Screenshot from first place winning video by Dylan Malburg

Screenshot from first place winning video by Dylan Malburg

A Georgia college student from Colorado, Josh Falkum, is one of the top winners in the Project Yellow Light/Hunter Garner Scholarship’s distracting-driving prevention video contest. David Friedman, acting administrator of the National Highway Traffic Safety Administration, announced the winners recently at the start of Global Youth Traffic Safety Month, as Todd Solomon writes on the U.S. Department of Transportation blog, Fastlane. The 2014 grand prize winners are high school student Dylan Malburg of Grand Rapids, Mich., and college students Paul Price, of Flower Mound, Texas, and Falkum, of Frederick, Colo., who both attend the Savannah College of Art and Design in Georgia. Each top-winning video director or team won a $5,000 scholarship created to honor the memory of Hunter Garner, who at age 16 was killed in a 2007 car crash in Fredericksburg, Va., according to

The winning videos will be distributed by the Ad Council to its network of more than 1,600 TV stations nationwide to air as public-service spots for a full year, according to Hunter’s mother, Julie Garner, co-founder of Project Yellow Light. The two top-winning videos were chosen by a panel of judges from among more than 400 submissions.

Global Youth Traffic Safety Month honors young people who work to promote traffic safety, and empowers youth to create educational projects that protect teens as drivers, passengers, bicyclists, and pedestrians; support law enforcement; help bring about laws that protect teen drivers and their passengers; and encourage teen seat belt use, Solomon writes. Friedman told young people who attended a kick-off of the safety month: “You are going to save the lives of friends and neighbors and countless others that you may never meet because you’re actively engaged in your communities to make them safer.”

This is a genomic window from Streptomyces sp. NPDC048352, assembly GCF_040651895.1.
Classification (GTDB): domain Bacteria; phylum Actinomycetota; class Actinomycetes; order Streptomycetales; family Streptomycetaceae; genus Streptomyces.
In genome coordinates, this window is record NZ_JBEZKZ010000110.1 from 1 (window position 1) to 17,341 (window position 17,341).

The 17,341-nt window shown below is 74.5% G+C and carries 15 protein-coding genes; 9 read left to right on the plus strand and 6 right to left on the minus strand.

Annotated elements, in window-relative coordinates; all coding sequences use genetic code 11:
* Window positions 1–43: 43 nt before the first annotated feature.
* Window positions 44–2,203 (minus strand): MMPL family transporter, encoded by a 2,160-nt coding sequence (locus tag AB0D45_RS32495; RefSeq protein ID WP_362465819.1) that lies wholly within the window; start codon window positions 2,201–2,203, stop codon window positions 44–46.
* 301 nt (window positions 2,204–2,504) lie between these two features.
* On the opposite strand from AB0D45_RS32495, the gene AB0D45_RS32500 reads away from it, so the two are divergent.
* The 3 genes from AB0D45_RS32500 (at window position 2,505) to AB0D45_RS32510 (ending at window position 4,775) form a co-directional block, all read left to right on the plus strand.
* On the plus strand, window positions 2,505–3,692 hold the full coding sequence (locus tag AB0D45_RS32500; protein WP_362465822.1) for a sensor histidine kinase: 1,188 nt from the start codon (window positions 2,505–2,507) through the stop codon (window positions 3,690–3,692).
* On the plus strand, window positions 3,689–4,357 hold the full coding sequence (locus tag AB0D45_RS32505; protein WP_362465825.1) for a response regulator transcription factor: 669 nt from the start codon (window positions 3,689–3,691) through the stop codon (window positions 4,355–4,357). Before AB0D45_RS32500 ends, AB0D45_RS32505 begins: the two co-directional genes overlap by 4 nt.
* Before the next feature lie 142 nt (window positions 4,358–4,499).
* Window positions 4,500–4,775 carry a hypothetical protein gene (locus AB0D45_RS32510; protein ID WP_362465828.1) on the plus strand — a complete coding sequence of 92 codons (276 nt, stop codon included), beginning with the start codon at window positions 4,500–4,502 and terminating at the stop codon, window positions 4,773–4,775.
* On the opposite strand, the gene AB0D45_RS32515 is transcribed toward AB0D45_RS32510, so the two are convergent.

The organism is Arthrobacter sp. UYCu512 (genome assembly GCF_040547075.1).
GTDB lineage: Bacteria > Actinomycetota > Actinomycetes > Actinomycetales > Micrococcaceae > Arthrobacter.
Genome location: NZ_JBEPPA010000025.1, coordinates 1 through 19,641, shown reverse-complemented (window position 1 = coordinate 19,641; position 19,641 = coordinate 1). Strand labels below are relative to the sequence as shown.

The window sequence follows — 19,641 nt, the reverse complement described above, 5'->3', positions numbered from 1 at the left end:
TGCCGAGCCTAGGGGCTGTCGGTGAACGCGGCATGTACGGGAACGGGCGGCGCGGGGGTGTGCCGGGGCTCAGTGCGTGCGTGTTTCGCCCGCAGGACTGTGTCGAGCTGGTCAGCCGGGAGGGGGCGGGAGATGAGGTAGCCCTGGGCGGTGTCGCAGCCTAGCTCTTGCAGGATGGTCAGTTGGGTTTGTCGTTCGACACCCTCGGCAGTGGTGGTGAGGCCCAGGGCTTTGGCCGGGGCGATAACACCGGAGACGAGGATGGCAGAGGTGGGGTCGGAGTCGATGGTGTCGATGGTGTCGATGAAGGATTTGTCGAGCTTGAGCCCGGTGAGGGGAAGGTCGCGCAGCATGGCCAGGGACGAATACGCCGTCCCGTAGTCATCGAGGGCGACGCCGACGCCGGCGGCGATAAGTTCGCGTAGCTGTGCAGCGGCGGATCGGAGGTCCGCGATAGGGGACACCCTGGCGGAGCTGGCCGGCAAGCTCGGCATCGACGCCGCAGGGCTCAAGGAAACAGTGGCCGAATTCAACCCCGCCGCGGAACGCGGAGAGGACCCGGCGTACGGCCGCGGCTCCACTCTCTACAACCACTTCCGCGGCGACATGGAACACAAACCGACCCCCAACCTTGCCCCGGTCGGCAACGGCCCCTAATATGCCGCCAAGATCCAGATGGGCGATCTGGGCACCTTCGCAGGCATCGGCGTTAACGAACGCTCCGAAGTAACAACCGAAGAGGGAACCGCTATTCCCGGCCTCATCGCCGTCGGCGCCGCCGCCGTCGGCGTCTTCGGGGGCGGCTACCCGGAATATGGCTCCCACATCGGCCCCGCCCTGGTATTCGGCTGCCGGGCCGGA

The grim statistics Friedman shared included the fact that in 2012 alone, more than 3,400 people between 15 and 20 years of age died in car accidents. Of those, 55% were not wearing seat belts, 48% were speeding, 28% had been drinking, and 9% were distracted, Solomon writes. As this blog has reported, the DOT launched a major campaign last month to prevent distracted driving.

Although the 9.4 million young people between ages 16 and 24 comprise only 4.7% of licensed U.S. drivers, they are involved in 10.1% of fatal accidents and 13.5% of all accidents, Solomon writes. Friedman encourages all drivers to take personal responsibility, which he calls “a key ingredient to ensuring that we, and others on the roads, are safe.”

Here are the winning videos:

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